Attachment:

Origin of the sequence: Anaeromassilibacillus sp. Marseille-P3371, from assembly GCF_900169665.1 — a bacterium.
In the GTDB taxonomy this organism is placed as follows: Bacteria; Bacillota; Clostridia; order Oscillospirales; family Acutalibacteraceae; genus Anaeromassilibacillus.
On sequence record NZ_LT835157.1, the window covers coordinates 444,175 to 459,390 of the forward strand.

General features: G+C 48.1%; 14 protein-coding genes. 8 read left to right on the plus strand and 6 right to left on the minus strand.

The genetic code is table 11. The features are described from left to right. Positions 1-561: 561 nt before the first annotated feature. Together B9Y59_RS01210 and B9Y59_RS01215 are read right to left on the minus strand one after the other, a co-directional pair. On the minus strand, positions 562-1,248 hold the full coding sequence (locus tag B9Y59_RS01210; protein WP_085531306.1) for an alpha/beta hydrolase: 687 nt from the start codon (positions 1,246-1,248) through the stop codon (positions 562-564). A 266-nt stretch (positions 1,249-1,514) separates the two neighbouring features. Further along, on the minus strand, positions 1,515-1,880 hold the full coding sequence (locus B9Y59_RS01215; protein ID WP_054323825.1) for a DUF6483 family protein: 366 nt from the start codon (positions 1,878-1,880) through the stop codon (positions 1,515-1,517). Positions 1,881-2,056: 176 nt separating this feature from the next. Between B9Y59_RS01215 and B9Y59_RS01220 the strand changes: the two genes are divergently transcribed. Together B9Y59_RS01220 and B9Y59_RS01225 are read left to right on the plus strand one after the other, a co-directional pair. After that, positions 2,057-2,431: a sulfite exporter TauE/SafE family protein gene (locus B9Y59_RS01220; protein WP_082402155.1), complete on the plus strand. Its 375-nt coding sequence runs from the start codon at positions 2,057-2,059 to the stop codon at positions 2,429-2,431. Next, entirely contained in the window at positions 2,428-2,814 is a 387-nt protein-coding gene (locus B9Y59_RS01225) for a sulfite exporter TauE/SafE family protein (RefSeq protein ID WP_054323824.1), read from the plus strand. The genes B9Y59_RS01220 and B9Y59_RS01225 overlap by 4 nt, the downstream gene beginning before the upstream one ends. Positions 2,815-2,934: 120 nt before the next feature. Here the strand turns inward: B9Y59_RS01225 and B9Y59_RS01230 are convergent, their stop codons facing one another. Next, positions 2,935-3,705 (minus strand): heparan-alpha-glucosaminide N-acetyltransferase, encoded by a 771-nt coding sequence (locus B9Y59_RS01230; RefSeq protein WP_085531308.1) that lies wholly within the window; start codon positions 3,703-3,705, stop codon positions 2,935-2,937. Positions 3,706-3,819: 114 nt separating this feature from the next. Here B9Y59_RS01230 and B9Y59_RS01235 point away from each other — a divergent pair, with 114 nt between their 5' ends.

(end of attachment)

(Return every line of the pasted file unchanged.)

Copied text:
Origin of the sequence: Anaeromassilibacillus sp. Marseille-P3371, from assembly GCF_900169665.1 — a bacterium.
In the GTDB taxonomy this organism is placed as follows: Bacteria; Bacillota; Clostridia; order Oscillospirales; family Acutalibacteraceae; genus Anaeromassilibacillus.
On sequence record NZ_LT835157.1, the window covers coordinates 444,175 to 459,390 of the forward strand.

General features: G+C 48.1%; 14 protein-coding genes. 8 read left to right on the plus strand and 6 right to left on the minus strand.

The genetic code is table 11. The features are described from left to right. Positions 1-561: 561 nt before the first annotated feature. Together B9Y59_RS01210 and B9Y59_RS01215 are read right to left on the minus strand one after the other, a co-directional pair. On the minus strand, positions 562-1,248 hold the full coding sequence (locus tag B9Y59_RS01210; protein WP_085531306.1) for an alpha/beta hydrolase: 687 nt from the start codon (positions 1,246-1,248) through the stop codon (positions 562-564). A 266-nt stretch (positions 1,249-1,514) separates the two neighbouring features. Further along, on the minus strand, positions 1,515-1,880 hold the full coding sequence (locus B9Y59_RS01215; protein ID WP_054323825.1) for a DUF6483 family protein: 366 nt from the start codon (positions 1,878-1,880) through the stop codon (positions 1,515-1,517). Positions 1,881-2,056: 176 nt separating this feature from the next. Between B9Y59_RS01215 and B9Y59_RS01220 the strand changes: the two genes are divergently transcribed. Together B9Y59_RS01220 and B9Y59_RS01225 are read left to right on the plus strand one after the other, a co-directional pair. After that, positions 2,057-2,431: a sulfite exporter TauE/SafE family protein gene (locus B9Y59_RS01220; protein WP_082402155.1), complete on the plus strand. Its 375-nt coding sequence runs from the start codon at positions 2,057-2,059 to the stop codon at positions 2,429-2,431. Next, entirely contained in the window at positions 2,428-2,814 is a 387-nt protein-coding gene (locus B9Y59_RS01225) for a sulfite exporter TauE/SafE family protein (RefSeq protein ID WP_054323824.1), read from the plus strand. The genes B9Y59_RS01220 and B9Y59_RS01225 overlap by 4 nt, the downstream gene beginning before the upstream one ends. Positions 2,815-2,934: 120 nt before the next feature. Here the strand turns inward: B9Y59_RS01225 and B9Y59_RS01230 are convergent, their stop codons facing one another. Next, positions 2,935-3,705 (minus strand): heparan-alpha-glucosaminide N-acetyltransferase, encoded by a 771-nt coding sequence (locus B9Y59_RS01230; RefSeq protein WP_085531308.1) that lies wholly within the window; start codon positions 3,703-3,705, stop codon positions 2,935-2,937. Positions 3,706-3,819: 114 nt separating this feature from the next. Here B9Y59_RS01230 and B9Y59_RS01235 point away from each other — a divergent pair, with 114 nt between their 5' ends.